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Kids Can Get Hands on With Historical Games at Old Economy Village

Thursday, July 15, 2010

Hoop Dreams. Children roll hoops with sticks at Old Economy Village. Old Economy Village Museum

Long before the days of battery-operated Buzz Lightyear toys and Wiis, kids had to get pretty creative in order to make toys and play games.

Children in the 19th century would amuse themselves with activities like rolling hoops with sticks, and doing “Lady Ann’s ring tosses,” which involved a stick tied to a wooden circle about the size of a doughnut. Kids would toss the stick around, and try to catch the circle with it. In another old-fashioned game, quoits, people would throw rings to land around a peg in the ground. Many of the toys were made with scrap wood that came from building houses.

“They had to make their own toys, mostly,” says Lynn Popovich, who is organizing a play-themed event at Old Economy Village this weekend. “You couldn’t go to the store and buy them. … Most of the toys back then were creative things that the parents sort of invented when the kids were little to keep them busy.”

On Saturday, Old Economy Village — which re-opened in April, after a state budget crisis closed the National Historic Landmark for a few months — will let its visitors explore, learn about and try out toys and games from the 1800s, when the Harmonists from Germany settled the Beaver County village. Hands On History Day features the old-fashioned amusements, along with arts and crafts, sack races, a historical scavenger hunt, and more. Kids can get their pictures taken while wearing reproduction 19th-century clothing, attend an 1830s schoolhouse session, watch puppet shows, play old instruments like kazoos, and more.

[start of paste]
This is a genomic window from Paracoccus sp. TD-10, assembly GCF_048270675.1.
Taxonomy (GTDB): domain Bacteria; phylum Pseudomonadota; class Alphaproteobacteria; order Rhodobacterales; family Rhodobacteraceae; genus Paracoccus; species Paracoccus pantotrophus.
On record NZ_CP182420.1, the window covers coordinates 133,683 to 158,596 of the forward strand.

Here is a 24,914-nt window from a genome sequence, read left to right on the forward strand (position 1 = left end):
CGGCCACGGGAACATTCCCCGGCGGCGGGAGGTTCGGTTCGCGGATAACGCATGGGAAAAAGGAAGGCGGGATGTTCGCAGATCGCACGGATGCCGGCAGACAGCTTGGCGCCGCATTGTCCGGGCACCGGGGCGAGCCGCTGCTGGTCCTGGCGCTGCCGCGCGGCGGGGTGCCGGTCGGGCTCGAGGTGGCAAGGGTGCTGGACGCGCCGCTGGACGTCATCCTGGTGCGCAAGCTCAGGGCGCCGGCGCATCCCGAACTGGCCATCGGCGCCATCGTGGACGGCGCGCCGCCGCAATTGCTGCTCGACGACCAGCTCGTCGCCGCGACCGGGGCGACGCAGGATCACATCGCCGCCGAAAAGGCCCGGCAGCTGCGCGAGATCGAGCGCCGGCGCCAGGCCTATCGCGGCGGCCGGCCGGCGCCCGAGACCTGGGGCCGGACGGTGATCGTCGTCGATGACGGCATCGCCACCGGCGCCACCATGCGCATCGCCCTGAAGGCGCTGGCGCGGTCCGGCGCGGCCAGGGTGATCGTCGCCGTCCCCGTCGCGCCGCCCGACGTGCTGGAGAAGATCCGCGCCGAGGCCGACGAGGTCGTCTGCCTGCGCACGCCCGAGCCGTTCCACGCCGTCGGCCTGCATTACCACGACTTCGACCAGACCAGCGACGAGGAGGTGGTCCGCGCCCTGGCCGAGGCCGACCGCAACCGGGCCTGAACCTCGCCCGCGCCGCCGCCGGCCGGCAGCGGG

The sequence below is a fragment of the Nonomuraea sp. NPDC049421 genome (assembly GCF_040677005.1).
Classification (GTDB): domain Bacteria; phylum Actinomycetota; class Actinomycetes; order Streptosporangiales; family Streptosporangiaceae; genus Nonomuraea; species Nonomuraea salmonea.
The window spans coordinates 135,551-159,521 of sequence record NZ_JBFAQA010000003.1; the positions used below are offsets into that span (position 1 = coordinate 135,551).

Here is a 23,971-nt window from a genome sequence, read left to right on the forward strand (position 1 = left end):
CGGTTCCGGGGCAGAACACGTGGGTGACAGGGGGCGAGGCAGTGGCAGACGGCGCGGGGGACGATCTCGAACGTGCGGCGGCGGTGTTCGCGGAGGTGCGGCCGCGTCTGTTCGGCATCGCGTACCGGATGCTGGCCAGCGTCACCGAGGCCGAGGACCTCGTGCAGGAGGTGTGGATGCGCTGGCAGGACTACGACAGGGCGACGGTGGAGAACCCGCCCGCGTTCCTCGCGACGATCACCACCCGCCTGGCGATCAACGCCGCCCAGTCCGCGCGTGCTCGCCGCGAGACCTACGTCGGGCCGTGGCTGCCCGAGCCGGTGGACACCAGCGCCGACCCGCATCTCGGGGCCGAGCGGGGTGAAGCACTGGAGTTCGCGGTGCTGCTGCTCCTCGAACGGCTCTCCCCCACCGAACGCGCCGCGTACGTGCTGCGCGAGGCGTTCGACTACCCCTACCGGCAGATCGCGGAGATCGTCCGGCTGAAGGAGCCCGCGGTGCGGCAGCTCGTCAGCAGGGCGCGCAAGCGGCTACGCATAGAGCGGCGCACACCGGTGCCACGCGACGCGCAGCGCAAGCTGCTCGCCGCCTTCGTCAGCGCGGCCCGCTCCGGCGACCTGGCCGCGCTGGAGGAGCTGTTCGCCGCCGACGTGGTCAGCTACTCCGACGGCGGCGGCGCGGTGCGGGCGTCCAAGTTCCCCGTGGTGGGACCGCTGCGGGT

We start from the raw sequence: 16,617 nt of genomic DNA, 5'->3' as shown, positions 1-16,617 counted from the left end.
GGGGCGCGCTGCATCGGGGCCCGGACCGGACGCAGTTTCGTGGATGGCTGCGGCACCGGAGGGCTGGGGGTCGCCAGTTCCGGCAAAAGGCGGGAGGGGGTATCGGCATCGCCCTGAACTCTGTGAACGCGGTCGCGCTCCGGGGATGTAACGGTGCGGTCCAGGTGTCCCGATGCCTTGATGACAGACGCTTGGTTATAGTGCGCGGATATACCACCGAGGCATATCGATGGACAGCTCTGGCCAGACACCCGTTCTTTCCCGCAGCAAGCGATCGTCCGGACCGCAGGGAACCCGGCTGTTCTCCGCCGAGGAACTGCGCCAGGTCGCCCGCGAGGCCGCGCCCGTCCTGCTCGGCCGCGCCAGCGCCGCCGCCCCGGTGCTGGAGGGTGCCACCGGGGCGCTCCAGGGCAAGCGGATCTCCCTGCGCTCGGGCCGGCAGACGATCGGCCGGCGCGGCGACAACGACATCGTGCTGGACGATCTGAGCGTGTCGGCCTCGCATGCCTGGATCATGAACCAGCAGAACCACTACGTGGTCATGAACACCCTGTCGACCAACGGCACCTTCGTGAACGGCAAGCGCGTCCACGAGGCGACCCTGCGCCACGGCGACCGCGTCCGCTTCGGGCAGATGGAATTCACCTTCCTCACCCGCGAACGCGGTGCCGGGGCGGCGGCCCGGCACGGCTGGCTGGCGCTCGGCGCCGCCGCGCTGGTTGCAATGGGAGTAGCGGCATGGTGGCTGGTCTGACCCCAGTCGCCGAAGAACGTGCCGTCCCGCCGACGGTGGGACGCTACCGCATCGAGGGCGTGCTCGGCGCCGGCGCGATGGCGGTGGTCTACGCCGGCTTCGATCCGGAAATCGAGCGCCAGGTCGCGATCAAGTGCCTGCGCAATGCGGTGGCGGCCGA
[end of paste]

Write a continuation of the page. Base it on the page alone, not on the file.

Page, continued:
The activities will allow visitors of all ages to step back in time and enjoy getting a feel for early American life, says Popovich, who is the village’s volunteer coordinator and store manager.

“We just want them to come and have a fun time and experience the days of yore … with their children,” she says. “It’s something for the entire family. There aren’t a lot of activities where kids and parents can enjoy themselves together. They can walk around the garden, pavilion and gazebo, sit on the bench and reflect how people lived back then.

Kids, Popovich says, are “fascinated, I think, with how the children of yesterday lived, without the modern conveniences.”

“They love playing with the old-fashioned toys,” she says. “You wouldn’t think that they’d be interested because they’re so involved with iPods .. and all that high-tech stuff.”

Hands On History Day includes demonstrations from a blacksmith, weaver, broommaker, baker and other artisans, and visitors can try out these activities, Popovich says. The Ambridge Steel Drum Band will be performing at 1 and 3 p.m. Hot dogs, drinks and other snacks will be sold.

During school tours at the village, she says, the kids are fascinated by how their predecessors amused themselves without batteries and electricity.


Hands On History Day

When: 10 a.m.-5 p.m. Saturday

Admission: $9 for age 11-64; $6 for ages 3-11; $8 for age 65 and older; free for age 2 and younger

Where: Old Economy Village, 270 16th St., Ambridge, Beaver County

Details: 724-266-4500 or website

Pittsburgh History & Landmarks Foundation

100 West Station Square Drive, Suite 450

Pittsburgh, PA 15219

Phone: 412-471-5808  |  Fax: 412-471-1633